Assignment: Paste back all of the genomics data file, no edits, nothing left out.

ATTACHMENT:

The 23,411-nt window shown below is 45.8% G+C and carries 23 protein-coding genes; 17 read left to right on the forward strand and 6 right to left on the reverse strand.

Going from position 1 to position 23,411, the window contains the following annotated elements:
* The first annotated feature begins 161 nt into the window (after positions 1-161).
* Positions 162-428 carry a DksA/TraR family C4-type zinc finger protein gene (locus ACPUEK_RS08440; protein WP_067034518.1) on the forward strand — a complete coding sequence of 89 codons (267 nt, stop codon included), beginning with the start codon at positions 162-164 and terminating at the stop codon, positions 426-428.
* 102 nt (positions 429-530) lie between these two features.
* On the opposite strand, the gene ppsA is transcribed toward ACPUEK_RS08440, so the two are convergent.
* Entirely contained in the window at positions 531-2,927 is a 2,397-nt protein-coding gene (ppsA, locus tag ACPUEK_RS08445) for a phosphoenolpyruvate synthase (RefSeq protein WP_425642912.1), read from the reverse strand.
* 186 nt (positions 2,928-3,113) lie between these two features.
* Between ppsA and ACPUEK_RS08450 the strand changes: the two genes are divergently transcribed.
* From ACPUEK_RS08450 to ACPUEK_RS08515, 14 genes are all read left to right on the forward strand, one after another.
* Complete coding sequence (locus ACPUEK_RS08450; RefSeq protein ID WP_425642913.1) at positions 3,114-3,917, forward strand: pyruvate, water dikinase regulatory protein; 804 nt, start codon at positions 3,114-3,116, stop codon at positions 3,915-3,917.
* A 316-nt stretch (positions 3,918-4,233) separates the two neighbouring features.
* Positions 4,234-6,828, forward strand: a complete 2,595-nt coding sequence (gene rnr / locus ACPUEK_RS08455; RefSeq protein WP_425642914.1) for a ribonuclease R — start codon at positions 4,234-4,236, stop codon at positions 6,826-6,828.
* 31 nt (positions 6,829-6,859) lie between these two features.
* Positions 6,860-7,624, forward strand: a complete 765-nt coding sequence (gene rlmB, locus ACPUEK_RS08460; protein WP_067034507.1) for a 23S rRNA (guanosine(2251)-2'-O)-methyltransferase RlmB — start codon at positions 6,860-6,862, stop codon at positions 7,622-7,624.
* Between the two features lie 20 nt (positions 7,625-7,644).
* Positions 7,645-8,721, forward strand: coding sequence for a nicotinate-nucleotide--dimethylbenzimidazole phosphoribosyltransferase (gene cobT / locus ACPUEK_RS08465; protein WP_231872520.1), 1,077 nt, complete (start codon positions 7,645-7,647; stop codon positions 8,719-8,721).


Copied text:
The 23,411-nt window shown below is 45.8% G+C and carries 23 protein-coding genes; 17 read left to right on the forward strand and 6 right to left on the reverse strand.

Going from position 1 to position 23,411, the window contains the following annotated elements:
* The first annotated feature begins 161 nt into the window (after positions 1-161).
* Positions 162-428 carry a DksA/TraR family C4-type zinc finger protein gene (locus ACPUEK_RS08440; protein WP_067034518.1) on the forward strand — a complete coding sequence of 89 codons (267 nt, stop codon included), beginning with the start codon at positions 162-164 and terminating at the stop codon, positions 426-428.
* 102 nt (positions 429-530) lie between these two features.
* On the opposite strand, the gene ppsA is transcribed toward ACPUEK_RS08440, so the two are convergent.
* Entirely contained in the window at positions 531-2,927 is a 2,397-nt protein-coding gene (ppsA, locus tag ACPUEK_RS08445) for a phosphoenolpyruvate synthase (RefSeq protein WP_425642912.1), read from the reverse strand.
* 186 nt (positions 2,928-3,113) lie between these two features.
* Between ppsA and ACPUEK_RS08450 the strand changes: the two genes are divergently transcribed.
* From ACPUEK_RS08450 to ACPUEK_RS08515, 14 genes are all read left to right on the forward strand, one after another.
* Complete coding sequence (locus ACPUEK_RS08450; RefSeq protein ID WP_425642913.1) at positions 3,114-3,917, forward strand: pyruvate, water dikinase regulatory protein; 804 nt, start codon at positions 3,114-3,116, stop codon at positions 3,915-3,917.
* A 316-nt stretch (positions 3,918-4,233) separates the two neighbouring features.
* Positions 4,234-6,828, forward strand: a complete 2,595-nt coding sequence (gene rnr / locus ACPUEK_RS08455; RefSeq protein WP_425642914.1) for a ribonuclease R — start codon at positions 4,234-4,236, stop codon at positions 6,826-6,828.
* 31 nt (positions 6,829-6,859) lie between these two features.
* Positions 6,860-7,624, forward strand: a complete 765-nt coding sequence (gene rlmB, locus ACPUEK_RS08460; protein WP_067034507.1) for a 23S rRNA (guanosine(2251)-2'-O)-methyltransferase RlmB — start codon at positions 6,860-6,862, stop codon at positions 7,622-7,624.
* Between the two features lie 20 nt (positions 7,625-7,644).
* Positions 7,645-8,721, forward strand: coding sequence for a nicotinate-nucleotide--dimethylbenzimidazole phosphoribosyltransferase (gene cobT / locus ACPUEK_RS08465; protein WP_231872520.1), 1,077 nt, complete (start codon positions 7,645-7,647; stop codon positions 8,719-8,721).